Like most high school seniors, Camden Vassallo of Norwell has a very busy schedule. The 17-year-old Thayer Academy student manages a heavy academic schedule, works at the local YMCA, is a two-sport, three-season athlete and is looking ahead to college.
Roughly 1.4 million Americans suffer from inflammatory bowel disease (IBD), which refers to conditions that cause inflammation of the intestinal tract. Children with IBD may suffer from abdominal pain, cramping, blood in the stools and diarrhea. Early signs may include fever, fatigue and weight loss.
IBD presents in two main forms: ulcerative colitis and Crohn’s disease. While both are lifelong conditions, they can often be treated effectively with regular medication and diet management, surgical care and psychological support.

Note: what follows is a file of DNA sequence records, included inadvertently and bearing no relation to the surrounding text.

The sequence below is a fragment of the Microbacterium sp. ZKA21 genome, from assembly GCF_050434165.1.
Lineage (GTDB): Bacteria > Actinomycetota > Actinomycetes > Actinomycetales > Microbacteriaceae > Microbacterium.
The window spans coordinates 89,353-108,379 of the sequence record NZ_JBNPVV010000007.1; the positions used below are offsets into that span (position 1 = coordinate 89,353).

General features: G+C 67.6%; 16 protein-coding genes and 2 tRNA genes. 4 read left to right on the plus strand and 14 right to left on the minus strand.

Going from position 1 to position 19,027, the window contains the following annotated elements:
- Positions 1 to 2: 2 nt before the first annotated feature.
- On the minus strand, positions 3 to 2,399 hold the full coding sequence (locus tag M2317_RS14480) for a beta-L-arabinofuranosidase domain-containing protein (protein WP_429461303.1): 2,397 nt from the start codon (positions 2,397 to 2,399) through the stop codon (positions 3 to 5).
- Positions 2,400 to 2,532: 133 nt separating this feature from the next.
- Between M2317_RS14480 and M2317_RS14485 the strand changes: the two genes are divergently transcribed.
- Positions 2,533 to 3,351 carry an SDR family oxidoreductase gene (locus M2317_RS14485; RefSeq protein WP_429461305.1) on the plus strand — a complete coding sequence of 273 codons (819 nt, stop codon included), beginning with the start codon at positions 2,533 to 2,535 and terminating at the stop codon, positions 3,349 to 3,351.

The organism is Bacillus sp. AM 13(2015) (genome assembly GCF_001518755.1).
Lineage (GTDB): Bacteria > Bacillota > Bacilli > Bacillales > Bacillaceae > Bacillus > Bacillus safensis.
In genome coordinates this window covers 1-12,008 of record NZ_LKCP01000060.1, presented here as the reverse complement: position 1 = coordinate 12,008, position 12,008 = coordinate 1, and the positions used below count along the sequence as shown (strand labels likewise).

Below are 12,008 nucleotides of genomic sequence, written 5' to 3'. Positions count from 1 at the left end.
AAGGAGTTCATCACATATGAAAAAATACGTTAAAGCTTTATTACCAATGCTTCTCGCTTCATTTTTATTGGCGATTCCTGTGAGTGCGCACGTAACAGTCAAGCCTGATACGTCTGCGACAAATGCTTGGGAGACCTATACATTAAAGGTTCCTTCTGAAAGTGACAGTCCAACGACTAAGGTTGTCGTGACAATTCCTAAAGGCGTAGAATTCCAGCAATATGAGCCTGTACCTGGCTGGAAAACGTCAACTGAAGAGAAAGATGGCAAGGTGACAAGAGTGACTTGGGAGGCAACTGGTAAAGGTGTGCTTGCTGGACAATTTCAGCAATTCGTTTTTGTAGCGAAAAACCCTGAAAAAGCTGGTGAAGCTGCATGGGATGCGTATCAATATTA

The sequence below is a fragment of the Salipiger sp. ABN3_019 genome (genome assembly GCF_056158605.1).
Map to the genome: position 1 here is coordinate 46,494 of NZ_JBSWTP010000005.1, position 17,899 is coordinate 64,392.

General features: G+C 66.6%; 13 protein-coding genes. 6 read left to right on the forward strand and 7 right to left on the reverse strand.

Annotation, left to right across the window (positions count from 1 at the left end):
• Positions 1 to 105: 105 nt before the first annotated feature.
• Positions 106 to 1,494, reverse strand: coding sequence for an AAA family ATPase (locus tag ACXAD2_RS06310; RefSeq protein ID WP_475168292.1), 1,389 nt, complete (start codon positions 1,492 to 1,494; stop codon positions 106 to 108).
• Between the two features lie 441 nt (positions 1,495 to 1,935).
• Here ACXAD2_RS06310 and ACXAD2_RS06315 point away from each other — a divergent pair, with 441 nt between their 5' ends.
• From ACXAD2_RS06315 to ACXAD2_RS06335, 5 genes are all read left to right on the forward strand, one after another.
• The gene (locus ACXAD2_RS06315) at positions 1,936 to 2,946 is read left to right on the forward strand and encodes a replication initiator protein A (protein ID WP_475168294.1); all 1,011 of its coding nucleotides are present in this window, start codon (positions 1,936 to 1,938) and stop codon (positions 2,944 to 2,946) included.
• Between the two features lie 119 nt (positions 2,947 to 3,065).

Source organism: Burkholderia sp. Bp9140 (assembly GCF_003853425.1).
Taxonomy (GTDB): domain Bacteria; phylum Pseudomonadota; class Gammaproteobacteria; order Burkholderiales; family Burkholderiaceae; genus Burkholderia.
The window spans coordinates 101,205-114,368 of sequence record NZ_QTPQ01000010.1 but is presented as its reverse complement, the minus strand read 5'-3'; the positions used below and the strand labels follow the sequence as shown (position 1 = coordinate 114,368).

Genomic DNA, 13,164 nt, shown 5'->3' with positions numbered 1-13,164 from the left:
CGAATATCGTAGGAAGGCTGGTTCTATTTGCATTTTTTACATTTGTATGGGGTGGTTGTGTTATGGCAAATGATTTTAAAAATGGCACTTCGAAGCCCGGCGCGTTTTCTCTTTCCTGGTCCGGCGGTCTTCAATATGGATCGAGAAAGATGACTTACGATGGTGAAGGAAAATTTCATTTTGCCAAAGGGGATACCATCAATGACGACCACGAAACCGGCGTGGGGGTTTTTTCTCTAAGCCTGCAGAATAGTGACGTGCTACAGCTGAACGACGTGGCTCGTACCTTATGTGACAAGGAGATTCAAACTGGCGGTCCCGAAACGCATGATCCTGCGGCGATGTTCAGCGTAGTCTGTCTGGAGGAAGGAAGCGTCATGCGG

I was diagnosed with ulcerative colitis on December 23, 2009—a day my life changed forever. I went from a healthy and active 14-year-old to a teen with some very concerning symptoms: frequent and sudden onsets of stomach pain, exhaustion and the constant urge to use the bathroom. The diagnosis of a blistered, swollen, large intestine was both a relief and an added stressor.
But my diagnosis was just the beginning of my journey.
During high school, I was embarrassed to discuss my disease. Very few of my teachers and friends knew I had Crohn’s. I was afraid I wouldn’t be able to manage school assignments, participate in athletics and still have a social life.